I don’t know if this made any sense. I feel like my posts these days have ended up as word vomits, haha.

Thanks for reading!

4 thoughts on “Fantasy Heroines and Beauty Standards

  • I agree that “ugly” and “beautiful” can be pretty subjective. Everyone has a different perspective on what they think describe those words. I feel like Johansen is trying to make a point but isn’t sending the message properly from what is described from the second book. Maybe accepting the heroine for who she is and not needing a change can also show that the character is beautiful in her own way. Then again, I’m not the story writer here :’).

  • Haha, when I was reading her article, my first thought was “Hermione.” I think it’s an absurd idea to want to throw out looks altogether. Every human is concerned with their looks and mating and it’s simply in our DNA as living creatures. I think it’s more important to try to expand what is considered pretty. Like you said, smoking hot is subjective and I think it’s far more effective to have a heroine with imperfections (like that frizzy haired Hermione) but other great qualities and moments where she is considered beautiful, even if the majority may not find her strikingly gorgeous all the time.

  • I agree with Johansen’s point about how so many heroines aren’t realistic and relatable. I also agree with you that she seems hypocritical! If looks truly don’t matter, why focus on it so much? It also makes it sound like being plain and/or chubby is a bad thing, when it’s not. Like you said, it’s all subjective, and I think a heroine can still kick butt without going through some sort of beauty transformation.

    I also have the bad habit of reading reviews and letting that determine whether I should read or watch something. I think it’s gotten to the point where I want to make sure something is worth my time before I really invest in it!

  • It’s a shame you could not finish the book but I would never force myself to read a book if I didn’t like it! You shouldn’t feel bad at all, not even for “judging” the book when you haven’t read the series. I’m sure someone would pipe up and tell you if it improves. For example, I only read the first Harry Potter book and told people that I didn’t like it, but they were quick to tell me that I should try reading another book because it gets better. But if I were you, I wouldn’t make yourself read the rest!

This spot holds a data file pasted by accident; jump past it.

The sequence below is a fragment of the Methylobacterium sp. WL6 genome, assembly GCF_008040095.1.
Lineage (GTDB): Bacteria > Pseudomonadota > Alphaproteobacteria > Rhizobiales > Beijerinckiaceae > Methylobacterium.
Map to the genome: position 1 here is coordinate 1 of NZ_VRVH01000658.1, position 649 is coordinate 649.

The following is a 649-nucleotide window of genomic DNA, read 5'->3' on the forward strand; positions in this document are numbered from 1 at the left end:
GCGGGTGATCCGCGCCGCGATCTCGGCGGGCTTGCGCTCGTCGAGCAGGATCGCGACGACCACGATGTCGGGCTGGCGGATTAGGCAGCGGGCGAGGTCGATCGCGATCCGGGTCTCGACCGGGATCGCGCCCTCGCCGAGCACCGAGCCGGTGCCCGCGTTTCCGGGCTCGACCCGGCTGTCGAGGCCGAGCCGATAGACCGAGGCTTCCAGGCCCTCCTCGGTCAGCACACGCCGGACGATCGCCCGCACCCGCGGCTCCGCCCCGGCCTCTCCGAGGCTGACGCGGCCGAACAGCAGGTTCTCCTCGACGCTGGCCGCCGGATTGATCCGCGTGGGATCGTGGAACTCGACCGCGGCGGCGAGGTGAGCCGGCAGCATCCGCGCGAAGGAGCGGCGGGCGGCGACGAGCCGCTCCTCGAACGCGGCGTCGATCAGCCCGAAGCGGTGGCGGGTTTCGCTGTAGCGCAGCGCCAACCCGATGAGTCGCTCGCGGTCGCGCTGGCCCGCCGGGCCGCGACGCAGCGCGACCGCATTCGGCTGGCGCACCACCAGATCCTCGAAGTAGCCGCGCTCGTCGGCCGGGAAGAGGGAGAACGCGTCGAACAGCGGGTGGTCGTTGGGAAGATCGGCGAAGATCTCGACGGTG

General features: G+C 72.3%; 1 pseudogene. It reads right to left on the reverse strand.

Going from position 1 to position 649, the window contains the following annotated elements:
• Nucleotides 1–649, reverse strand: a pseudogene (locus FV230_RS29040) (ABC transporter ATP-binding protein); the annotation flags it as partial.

I think that a lot of the articles on BuzzFeed are trash, to be honest with you. One of their writers actually took one of my photos from Twitter and took it out of context, making me look like an idiot. I gotta admit I shouldn’t be saying this kind of stuff since they are a very good customer of the company I work for.

    It is sad that a lot of fictional heroines are written as pretty, hot or beautiful characters. Or if they are “ugly” then they change and become more attractive to everyone. Books should really embrace a character for who they are, not try to feign some character development and morals by making them appear more attractive to other people. What the fuck. If someone is unhappy with their appearance, writing a novel with some focus of them feeing comfortable and beautiful in their own skin is valuable, fresh, and so real, compared to writing some shit into it about how they change and fit some description of what society thinks is attractive.

    I think your posts have been really awesome Rezina. You have discussed things, of course from your point of view, but things that you have an agreeable opinion on. Even though everyone’s opinion is different, you are very humble about what you think. :)